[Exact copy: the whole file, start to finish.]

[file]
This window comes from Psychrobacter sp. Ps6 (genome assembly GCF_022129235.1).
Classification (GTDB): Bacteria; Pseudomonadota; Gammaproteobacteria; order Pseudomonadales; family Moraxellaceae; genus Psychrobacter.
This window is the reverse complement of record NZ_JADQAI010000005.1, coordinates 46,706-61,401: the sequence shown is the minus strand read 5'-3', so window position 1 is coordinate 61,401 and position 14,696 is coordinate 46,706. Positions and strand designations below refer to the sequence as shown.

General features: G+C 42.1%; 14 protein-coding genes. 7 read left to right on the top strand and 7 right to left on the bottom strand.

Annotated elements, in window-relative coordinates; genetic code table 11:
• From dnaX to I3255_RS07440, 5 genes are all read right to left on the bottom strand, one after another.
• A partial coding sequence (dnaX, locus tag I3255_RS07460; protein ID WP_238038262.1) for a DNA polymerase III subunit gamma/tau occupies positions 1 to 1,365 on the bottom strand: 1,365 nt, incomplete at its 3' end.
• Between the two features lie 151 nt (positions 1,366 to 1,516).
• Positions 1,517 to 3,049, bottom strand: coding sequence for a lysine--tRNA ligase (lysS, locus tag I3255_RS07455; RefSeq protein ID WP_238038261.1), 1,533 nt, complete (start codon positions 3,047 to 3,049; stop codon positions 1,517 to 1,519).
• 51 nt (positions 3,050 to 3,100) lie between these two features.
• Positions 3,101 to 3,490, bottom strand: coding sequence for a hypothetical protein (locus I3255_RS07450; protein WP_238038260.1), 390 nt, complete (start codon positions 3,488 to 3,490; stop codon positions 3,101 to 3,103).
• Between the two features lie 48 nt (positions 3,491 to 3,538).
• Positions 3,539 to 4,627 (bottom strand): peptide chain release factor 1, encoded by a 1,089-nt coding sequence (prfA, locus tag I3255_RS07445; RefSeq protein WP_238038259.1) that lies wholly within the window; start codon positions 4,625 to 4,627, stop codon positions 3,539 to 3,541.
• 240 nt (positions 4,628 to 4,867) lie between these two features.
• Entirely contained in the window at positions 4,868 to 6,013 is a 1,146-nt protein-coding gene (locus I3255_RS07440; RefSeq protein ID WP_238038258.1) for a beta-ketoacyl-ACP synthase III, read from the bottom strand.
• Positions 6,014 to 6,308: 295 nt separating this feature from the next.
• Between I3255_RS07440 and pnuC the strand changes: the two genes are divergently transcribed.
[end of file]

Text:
This window comes from Psychrobacter sp. Ps6 (genome assembly GCF_022129235.1).
Classification (GTDB): Bacteria; Pseudomonadota; Gammaproteobacteria; order Pseudomonadales; family Moraxellaceae; genus Psychrobacter.
This window is the reverse complement of record NZ_JADQAI010000005.1, coordinates 46,706-61,401: the sequence shown is the minus strand read 5'-3', so window position 1 is coordinate 61,401 and position 14,696 is coordinate 46,706. Positions and strand designations below refer to the sequence as shown.

General features: G+C 42.1%; 14 protein-coding genes. 7 read left to right on the top strand and 7 right to left on the bottom strand.

Annotated elements, in window-relative coordinates; genetic code table 11:
• From dnaX to I3255_RS07440, 5 genes are all read right to left on the bottom strand, one after another.
• A partial coding sequence (dnaX, locus tag I3255_RS07460; protein ID WP_238038262.1) for a DNA polymerase III subunit gamma/tau occupies positions 1 to 1,365 on the bottom strand: 1,365 nt, incomplete at its 3' end.
• Between the two features lie 151 nt (positions 1,366 to 1,516).
• Positions 1,517 to 3,049, bottom strand: coding sequence for a lysine--tRNA ligase (lysS, locus tag I3255_RS07455; RefSeq protein ID WP_238038261.1), 1,533 nt, complete (start codon positions 3,047 to 3,049; stop codon positions 1,517 to 1,519).
• 51 nt (positions 3,050 to 3,100) lie between these two features.
• Positions 3,101 to 3,490, bottom strand: coding sequence for a hypothetical protein (locus I3255_RS07450; protein WP_238038260.1), 390 nt, complete (start codon positions 3,488 to 3,490; stop codon positions 3,101 to 3,103).
• Between the two features lie 48 nt (positions 3,491 to 3,538).
• Positions 3,539 to 4,627 (bottom strand): peptide chain release factor 1, encoded by a 1,089-nt coding sequence (prfA, locus tag I3255_RS07445; RefSeq protein WP_238038259.1) that lies wholly within the window; start codon positions 4,625 to 4,627, stop codon positions 3,539 to 3,541.
• 240 nt (positions 4,628 to 4,867) lie between these two features.
• Entirely contained in the window at positions 4,868 to 6,013 is a 1,146-nt protein-coding gene (locus I3255_RS07440; RefSeq protein ID WP_238038258.1) for a beta-ketoacyl-ACP synthase III, read from the bottom strand.
• Positions 6,014 to 6,308: 295 nt separating this feature from the next.
• Between I3255_RS07440 and pnuC the strand changes: the two genes are divergently transcribed.